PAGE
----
The defense for Doug Perlitz ’92, the Fairfield alumnus who is currently facing 10 counts of charges relating to travel to a foreign country and engagement in illicit sexual conduct, filed a motion to dismiss the charges on several grounds.

The defense argued four main points to dismiss the case in a memorandum in support of their motion to dismiss the charges:

  1. The indictment fails to allege the necessary elements of the crimes, mainly the travel aspect of the statues in question.
  2. There is a lack of a proper venue because the crimes did not occur in Conn.
  3. The statues are unconstitutional because they exceed Congress’s authority to regulate commerce.
  4. There are international law and Sixth Amendment issues.

First, the defense argued, “The indictment is insufficient on its face, as it fails to allege necessary elements of the crimes in question, and therefore should be dismissed.”

There are two statues involved in the crimes charged to Perlitz. The first applies to counts one through seven and applies to a U.S. citizen “who travels in foreign commerce, for the purpose of engaging in any illicit sexual conduct.” The second applies to counts eight through 10 and applies to a U.S. citizen “who travels in foreign commerce, and engages in any illicit sexual conduct.”

They are similar, but also very different. The first statue involves the intent of the travel, while the second only needs to prove the sexual conduct. Both, however, require the “travel in foreign commerce” element.

The defense asked in their memorandum, “How can Mr. Perlitz be expected to defend himself against allegations regarding foreign travel, and particularly his intent in doing so, if he cannot even know what act of travel is the focus of the charge in question?”

Yale Law School professor Steven Duke, who writes and teaches on criminal law and procedure, was reluctant to opine on the arguments without first seeing the government’s response, but he did say, “In most federal crimes requiring a particular intent or motive it is not a defense that there were other motives as well as the prohibited one. It is surely not necessary that the Government prove that the defendant’s sole purpose in travel to Haiti was to have sex with boys.”

The defense also argued that the indictment failed to adequately allege the elements of foreign travel, instead using broad dates and timeframes. The defense argued that the omission of particulars could allow for double jeopardy to occur if Perlitz is later indicted with travel to engage in illicit sexual conduct on specific dates.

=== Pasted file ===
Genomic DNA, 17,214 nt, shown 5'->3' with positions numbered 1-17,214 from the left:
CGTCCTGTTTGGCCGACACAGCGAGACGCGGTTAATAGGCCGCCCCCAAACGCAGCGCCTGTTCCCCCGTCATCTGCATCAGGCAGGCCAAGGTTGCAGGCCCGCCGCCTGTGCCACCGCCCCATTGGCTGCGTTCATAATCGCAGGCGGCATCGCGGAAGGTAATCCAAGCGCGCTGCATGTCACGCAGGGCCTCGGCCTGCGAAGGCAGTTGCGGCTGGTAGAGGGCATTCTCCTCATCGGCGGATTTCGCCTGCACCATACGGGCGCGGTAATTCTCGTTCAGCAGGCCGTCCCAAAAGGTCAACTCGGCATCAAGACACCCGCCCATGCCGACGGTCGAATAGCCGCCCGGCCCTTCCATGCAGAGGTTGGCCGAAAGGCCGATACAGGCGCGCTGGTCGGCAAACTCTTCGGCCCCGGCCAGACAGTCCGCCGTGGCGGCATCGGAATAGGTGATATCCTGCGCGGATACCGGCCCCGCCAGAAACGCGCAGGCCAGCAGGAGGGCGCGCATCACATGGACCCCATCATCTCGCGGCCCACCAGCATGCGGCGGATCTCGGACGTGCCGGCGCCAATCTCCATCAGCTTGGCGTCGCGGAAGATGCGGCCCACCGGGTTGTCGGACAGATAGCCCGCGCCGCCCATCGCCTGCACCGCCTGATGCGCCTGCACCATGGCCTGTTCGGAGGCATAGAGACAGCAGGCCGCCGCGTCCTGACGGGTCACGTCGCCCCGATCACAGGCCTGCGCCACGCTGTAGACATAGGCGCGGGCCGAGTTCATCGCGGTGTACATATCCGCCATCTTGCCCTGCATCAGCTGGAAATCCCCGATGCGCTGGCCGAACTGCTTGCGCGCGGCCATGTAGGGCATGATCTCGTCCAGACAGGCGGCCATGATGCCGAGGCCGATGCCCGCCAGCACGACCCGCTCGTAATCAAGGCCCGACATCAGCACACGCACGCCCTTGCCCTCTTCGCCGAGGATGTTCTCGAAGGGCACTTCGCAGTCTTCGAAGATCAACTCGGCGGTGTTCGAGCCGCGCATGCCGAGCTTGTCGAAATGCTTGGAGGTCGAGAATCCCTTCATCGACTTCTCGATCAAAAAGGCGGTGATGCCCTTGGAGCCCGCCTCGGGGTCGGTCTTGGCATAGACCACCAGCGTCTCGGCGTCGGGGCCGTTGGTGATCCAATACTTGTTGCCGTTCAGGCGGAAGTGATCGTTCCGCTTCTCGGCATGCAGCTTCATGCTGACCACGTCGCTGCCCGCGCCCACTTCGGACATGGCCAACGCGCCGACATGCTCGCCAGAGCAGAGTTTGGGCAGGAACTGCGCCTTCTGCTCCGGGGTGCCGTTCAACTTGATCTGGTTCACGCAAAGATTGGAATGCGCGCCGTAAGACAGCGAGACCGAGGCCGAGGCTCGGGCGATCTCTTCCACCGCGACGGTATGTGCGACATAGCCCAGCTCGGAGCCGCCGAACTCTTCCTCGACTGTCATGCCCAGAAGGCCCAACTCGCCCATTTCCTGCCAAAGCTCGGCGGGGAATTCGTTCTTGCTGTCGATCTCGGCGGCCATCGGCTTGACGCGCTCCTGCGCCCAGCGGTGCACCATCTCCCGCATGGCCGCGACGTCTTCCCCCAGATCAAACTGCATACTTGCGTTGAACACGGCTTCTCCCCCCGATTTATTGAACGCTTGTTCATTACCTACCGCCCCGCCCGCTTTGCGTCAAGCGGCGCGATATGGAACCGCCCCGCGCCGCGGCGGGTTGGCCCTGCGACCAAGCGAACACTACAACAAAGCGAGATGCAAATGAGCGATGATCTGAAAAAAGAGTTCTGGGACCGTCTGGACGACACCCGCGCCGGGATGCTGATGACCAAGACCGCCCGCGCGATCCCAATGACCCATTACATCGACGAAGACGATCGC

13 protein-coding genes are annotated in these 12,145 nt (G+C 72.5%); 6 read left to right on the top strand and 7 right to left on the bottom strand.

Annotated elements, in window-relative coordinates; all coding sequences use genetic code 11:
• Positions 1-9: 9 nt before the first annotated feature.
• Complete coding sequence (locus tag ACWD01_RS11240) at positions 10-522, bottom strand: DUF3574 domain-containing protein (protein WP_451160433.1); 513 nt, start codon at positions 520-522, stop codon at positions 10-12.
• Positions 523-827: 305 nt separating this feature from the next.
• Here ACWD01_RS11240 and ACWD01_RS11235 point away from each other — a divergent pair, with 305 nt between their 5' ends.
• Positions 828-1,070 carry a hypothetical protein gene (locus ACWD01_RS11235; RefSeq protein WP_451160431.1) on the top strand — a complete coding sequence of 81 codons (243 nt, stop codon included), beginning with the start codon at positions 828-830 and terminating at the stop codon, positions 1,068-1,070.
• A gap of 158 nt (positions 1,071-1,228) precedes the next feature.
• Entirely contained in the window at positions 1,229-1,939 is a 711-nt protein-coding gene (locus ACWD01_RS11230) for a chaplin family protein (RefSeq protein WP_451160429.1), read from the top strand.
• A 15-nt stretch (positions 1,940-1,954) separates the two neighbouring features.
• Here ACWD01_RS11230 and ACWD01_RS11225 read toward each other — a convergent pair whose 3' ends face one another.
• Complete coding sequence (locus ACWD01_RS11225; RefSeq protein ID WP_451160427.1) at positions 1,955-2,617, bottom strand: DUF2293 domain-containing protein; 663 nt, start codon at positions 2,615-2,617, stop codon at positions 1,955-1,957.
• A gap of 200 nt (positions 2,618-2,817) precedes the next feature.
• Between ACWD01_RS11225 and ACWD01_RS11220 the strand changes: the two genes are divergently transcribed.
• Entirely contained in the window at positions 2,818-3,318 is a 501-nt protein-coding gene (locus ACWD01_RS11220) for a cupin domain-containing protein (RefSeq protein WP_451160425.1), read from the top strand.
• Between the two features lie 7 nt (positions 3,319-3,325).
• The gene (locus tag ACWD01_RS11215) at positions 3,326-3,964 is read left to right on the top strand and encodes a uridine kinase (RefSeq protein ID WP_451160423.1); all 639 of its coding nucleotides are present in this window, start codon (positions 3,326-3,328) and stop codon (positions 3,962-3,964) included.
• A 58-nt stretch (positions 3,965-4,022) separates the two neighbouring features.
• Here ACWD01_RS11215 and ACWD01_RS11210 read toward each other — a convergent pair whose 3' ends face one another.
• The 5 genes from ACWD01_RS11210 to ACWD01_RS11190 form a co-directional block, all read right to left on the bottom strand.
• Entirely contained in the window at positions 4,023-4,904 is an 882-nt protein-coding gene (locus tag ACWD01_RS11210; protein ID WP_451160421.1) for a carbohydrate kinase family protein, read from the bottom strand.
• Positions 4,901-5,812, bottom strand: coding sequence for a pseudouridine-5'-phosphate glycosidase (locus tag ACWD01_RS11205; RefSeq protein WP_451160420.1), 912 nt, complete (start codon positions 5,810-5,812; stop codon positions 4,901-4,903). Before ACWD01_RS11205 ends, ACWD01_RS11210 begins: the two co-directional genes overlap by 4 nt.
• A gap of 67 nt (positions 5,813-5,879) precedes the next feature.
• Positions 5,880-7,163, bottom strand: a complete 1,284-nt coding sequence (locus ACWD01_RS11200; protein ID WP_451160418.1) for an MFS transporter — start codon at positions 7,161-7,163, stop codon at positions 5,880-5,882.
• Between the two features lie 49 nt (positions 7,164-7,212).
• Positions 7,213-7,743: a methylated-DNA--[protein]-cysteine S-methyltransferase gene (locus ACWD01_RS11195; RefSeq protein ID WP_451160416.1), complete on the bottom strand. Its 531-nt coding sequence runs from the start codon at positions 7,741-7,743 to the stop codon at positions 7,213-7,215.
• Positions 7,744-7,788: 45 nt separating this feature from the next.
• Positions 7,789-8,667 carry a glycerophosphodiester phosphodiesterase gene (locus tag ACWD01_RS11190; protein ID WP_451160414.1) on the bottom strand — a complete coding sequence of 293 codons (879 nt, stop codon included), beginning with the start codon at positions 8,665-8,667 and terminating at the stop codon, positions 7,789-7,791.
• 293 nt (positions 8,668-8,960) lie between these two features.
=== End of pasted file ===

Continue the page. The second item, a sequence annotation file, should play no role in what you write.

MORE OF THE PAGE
The second main argument of the defense was that the indictment should be dismissed for lack of a proper venue.  It argued that the crimes did not occur in Connecticut and the only ties are the fact the Haiti Fund was founded in Connecticut and the fund raising took place in Connecticut.

However, according to Duke, if the case is dismissed due to lack of a proper venue, double jeopardy does not apply and Perlitz could be indicted in any venue which is proper.

Thirdly, the defense raised the issue of the constitutionality of the statues in question and argued that they exceed Congress’s authority to regulate commerce. The defense acknowledged that other courts have rejected challenges, but “makes this argument largely to preserve the issue for possible further review at a later date.”

If the court did find the statutes were unconstitutional, the result would be a direct appeal to the U.S. Supreme Court, according to Duke.

Finally, the defense argued that there are international law and Sixth Amendment rights issues raised by this indictment. The defense said that the crimes occurred in Haiti and had no effect on the United States or its citizens, so it would be difficult for the U.S. to permit an extraterritorial application of a criminal statute. The defense also argued that Perlitz faces an enormous hurdle in trying to assemble witnesses in his defense due to the distance of the courtroom from Haiti. Perlitz’s team also worried how the recent earthquake in Haiti will affect the ability for the proceedings to continue.

If the court does not dismiss the charges, the defense also filed a motion for a bill of particulars, which asks the government to specify the dates and times of all travel and the dates and times of all alleged abuse.

According to Thomas Carson of the U.S. Attorney’s Office, the government will respond in court filings.

Check back for updates in the coverage of this trial.

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